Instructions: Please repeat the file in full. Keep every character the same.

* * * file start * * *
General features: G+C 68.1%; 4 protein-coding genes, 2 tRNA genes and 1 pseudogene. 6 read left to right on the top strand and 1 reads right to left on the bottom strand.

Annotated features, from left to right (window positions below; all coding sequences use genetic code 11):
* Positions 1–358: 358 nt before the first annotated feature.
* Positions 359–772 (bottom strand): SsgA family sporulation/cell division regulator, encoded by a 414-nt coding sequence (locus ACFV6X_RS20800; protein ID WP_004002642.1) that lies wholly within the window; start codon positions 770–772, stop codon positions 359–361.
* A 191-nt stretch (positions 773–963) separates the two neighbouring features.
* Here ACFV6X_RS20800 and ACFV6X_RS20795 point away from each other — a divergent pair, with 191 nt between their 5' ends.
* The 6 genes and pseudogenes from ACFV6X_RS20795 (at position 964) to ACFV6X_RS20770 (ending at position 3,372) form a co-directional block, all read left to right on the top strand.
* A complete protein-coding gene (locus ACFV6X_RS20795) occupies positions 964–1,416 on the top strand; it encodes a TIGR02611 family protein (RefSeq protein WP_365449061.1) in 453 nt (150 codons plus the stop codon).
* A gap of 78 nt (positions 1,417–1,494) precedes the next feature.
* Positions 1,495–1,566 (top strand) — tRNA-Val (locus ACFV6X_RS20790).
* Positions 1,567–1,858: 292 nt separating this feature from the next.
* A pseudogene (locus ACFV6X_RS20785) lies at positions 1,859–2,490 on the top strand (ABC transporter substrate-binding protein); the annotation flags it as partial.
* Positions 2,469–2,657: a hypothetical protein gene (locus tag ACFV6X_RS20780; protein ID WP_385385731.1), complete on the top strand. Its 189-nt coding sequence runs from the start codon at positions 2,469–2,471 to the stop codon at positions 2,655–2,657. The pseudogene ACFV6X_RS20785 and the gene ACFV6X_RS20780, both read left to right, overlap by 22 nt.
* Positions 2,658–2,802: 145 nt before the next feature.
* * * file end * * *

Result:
General features: G+C 68.1%; 4 protein-coding genes, 2 tRNA genes and 1 pseudogene. 6 read left to right on the top strand and 1 reads right to left on the bottom strand.

Annotated features, from left to right (window positions below; all coding sequences use genetic code 11):
* Positions 1–358: 358 nt before the first annotated feature.
* Positions 359–772 (bottom strand): SsgA family sporulation/cell division regulator, encoded by a 414-nt coding sequence (locus ACFV6X_RS20800; protein ID WP_004002642.1) that lies wholly within the window; start codon positions 770–772, stop codon positions 359–361.
* A 191-nt stretch (positions 773–963) separates the two neighbouring features.
* Here ACFV6X_RS20800 and ACFV6X_RS20795 point away from each other — a divergent pair, with 191 nt between their 5' ends.
* The 6 genes and pseudogenes from ACFV6X_RS20795 (at position 964) to ACFV6X_RS20770 (ending at position 3,372) form a co-directional block, all read left to right on the top strand.
* A complete protein-coding gene (locus ACFV6X_RS20795) occupies positions 964–1,416 on the top strand; it encodes a TIGR02611 family protein (RefSeq protein WP_365449061.1) in 453 nt (150 codons plus the stop codon).
* A gap of 78 nt (positions 1,417–1,494) precedes the next feature.
* Positions 1,495–1,566 (top strand) — tRNA-Val (locus ACFV6X_RS20790).
* Positions 1,567–1,858: 292 nt separating this feature from the next.
* A pseudogene (locus ACFV6X_RS20785) lies at positions 1,859–2,490 on the top strand (ABC transporter substrate-binding protein); the annotation flags it as partial.
* Positions 2,469–2,657: a hypothetical protein gene (locus tag ACFV6X_RS20780; protein ID WP_385385731.1), complete on the top strand. Its 189-nt coding sequence runs from the start codon at positions 2,469–2,471 to the stop codon at positions 2,655–2,657. The pseudogene ACFV6X_RS20785 and the gene ACFV6X_RS20780, both read left to right, overlap by 22 nt.
* Positions 2,658–2,802: 145 nt before the next feature.